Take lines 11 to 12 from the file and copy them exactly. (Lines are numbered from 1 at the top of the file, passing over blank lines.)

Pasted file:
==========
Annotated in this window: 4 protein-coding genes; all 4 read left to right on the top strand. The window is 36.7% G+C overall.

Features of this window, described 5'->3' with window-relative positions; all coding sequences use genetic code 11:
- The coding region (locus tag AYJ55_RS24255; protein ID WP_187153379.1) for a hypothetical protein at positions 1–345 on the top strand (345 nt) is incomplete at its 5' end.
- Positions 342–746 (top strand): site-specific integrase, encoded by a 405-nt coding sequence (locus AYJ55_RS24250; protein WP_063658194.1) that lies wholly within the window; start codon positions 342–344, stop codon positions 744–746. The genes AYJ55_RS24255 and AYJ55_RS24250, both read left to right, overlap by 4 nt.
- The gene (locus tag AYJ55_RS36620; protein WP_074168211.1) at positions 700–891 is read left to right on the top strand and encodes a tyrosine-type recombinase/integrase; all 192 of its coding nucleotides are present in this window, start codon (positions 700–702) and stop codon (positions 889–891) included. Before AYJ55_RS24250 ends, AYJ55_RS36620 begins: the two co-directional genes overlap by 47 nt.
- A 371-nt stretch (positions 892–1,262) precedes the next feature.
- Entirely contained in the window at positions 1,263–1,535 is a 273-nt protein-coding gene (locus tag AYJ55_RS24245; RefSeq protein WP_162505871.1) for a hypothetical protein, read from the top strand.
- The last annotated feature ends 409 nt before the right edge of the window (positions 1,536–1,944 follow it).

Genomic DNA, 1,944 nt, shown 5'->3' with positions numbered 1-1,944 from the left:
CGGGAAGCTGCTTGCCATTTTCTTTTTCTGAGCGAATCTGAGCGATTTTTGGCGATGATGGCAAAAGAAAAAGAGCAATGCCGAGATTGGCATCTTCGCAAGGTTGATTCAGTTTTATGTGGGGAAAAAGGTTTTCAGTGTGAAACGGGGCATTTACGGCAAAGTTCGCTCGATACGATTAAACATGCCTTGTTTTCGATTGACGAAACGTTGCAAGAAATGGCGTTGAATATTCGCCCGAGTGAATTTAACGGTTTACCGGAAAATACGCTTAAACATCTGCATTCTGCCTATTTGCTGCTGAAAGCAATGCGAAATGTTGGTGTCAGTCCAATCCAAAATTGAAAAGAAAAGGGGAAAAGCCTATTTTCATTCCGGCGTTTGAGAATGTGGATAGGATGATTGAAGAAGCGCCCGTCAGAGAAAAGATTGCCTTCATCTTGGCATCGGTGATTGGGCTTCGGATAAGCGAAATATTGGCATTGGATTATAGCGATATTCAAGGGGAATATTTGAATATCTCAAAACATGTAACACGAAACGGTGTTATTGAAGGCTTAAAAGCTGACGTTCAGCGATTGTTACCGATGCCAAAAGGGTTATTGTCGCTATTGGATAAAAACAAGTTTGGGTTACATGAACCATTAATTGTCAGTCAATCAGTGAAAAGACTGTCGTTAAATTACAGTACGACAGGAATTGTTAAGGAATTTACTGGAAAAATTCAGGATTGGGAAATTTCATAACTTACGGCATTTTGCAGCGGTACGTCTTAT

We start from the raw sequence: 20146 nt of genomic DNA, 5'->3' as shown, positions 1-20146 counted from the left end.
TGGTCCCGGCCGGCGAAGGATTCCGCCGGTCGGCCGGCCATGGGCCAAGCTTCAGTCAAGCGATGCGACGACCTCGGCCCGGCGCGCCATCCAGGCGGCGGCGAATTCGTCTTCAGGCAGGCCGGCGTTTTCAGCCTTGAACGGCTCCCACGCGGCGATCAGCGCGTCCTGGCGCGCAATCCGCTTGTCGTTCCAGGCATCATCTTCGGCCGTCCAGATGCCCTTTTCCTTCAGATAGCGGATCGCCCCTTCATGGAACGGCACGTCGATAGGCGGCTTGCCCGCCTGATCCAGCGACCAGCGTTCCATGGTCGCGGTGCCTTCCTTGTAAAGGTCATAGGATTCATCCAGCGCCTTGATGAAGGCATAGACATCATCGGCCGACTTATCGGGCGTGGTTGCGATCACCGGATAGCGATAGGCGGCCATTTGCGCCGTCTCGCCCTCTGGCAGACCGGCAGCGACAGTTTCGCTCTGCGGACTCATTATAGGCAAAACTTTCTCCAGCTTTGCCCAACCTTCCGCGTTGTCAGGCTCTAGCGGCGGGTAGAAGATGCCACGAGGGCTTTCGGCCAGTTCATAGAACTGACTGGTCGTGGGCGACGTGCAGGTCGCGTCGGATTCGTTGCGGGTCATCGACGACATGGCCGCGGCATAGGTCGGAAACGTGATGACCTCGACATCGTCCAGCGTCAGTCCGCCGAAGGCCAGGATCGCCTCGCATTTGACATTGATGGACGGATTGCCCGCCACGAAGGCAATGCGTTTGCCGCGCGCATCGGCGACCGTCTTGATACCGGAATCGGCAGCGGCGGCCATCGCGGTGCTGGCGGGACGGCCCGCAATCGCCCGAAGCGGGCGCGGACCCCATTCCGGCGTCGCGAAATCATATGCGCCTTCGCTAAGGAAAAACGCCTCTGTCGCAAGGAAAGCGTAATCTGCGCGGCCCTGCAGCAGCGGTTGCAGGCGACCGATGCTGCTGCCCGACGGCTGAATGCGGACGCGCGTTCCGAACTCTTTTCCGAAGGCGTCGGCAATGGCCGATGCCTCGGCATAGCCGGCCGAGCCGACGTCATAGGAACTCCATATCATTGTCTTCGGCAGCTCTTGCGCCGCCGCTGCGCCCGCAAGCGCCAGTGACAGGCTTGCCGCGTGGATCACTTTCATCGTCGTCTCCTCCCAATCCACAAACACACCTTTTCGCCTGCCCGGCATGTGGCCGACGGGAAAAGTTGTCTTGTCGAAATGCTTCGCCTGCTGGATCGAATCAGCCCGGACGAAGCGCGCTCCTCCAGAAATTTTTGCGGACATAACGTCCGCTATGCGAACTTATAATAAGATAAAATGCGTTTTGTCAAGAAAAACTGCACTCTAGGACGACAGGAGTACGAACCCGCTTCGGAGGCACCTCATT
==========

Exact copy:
We start from the raw sequence: 20146 nt of genomic DNA, 5'->3' as shown, positions 1-20146 counted from the left end.
TGGTCCCGGCCGGCGAAGGATTCCGCCGGTCGGCCGGCCATGGGCCAAGCTTCAGTCAAGCGATGCGACGACCTCGGCCCGGCGCGCCATCCAGGCGGCGGCGAATTCGTCTTCAGGCAGGCCGGCGTTTTCAGCCTTGAACGGCTCCCACGCGGCGATCAGCGCGTCCTGGCGCGCAATCCGCTTGTCGTTCCAGGCATCATCTTCGGCCGTCCAGATGCCCTTTTCCTTCAGATAGCGGATCGCCCCTTCATGGAACGGCACGTCGATAGGCGGCTTGCCCGCCTGATCCAGCGACCAGCGTTCCATGGTCGCGGTGCCTTCCTTGTAAAGGTCATAGGATTCATCCAGCGCCTTGATGAAGGCATAGACATCATCGGCCGACTTATCGGGCGTGGTTGCGATCACCGGATAGCGATAGGCGGCCATTTGCGCCGTCTCGCCCTCTGGCAGACCGGCAGCGACAGTTTCGCTCTGCGGACTCATTATAGGCAAAACTTTCTCCAGCTTTGCCCAACCTTCCGCGTTGTCAGGCTCTAGCGGCGGGTAGAAGATGCCACGAGGGCTTTCGGCCAGTTCATAGAACTGACTGGTCGTGGGCGACGTGCAGGTCGCGTCGGATTCGTTGCGGGTCATCGACGACATGGCCGCGGCATAGGTCGGAAACGTGATGACCTCGACATCGTCCAGCGTCAGTCCGCCGAAGGCCAGGATCGCCTCGCATTTGACATTGATGGACGGATTGCCCGCCACGAAGGCAATGCGTTTGCCGCGCGCATCGGCGACCGTCTTGATACCGGAATCGGCAGCGGCGGCCATCGCGGTGCTGGCGGGACGGCCCGCAATCGCCCGAAGCGGGCGCGGACCCCATTCCGGCGTCGCGAAATCATATGCGCCTTCGCTAAGGAAAAACGCCTCTGTCGCAAGGAAAGCGTAATCTGCGCGGCCCTGCAGCAGCGGTTGCAGGCGACCGATGCTGCTGCCCGACGGCTGAATGCGGACGCGCGTTCCGAACTCTTTTCCGAAGGCGTCGGCAATGGCCGATGCCTCGGCATAGCCGGCCGAGCCGACGTCATAGGAACTCCATATCATTGTCTTCGGCAGCTCTTGCGCCGCCGCTGCGCCCGCAAGCGCCAGTGACAGGCTTGCCGCGTGGATCACTTTCATCGTCGTCTCCTCCCAATCCACAAACACACCTTTTCGCCTGCCCGGCATGTGGCCGACGGGAAAAGTTGTCTTGTCGAAATGCTTCGCCTGCTGGATCGAATCAGCCCGGACGAAGCGCGCTCCTCCAGAAATTTTTGCGGACATAACGTCCGCTATGCGAACTTATAATAAGATAAAATGCGTTTTGTCAAGAAAAACTGCACTCTAGGACGACAGGAGTACGAACCCGCTTCGGAGGCACCTCATT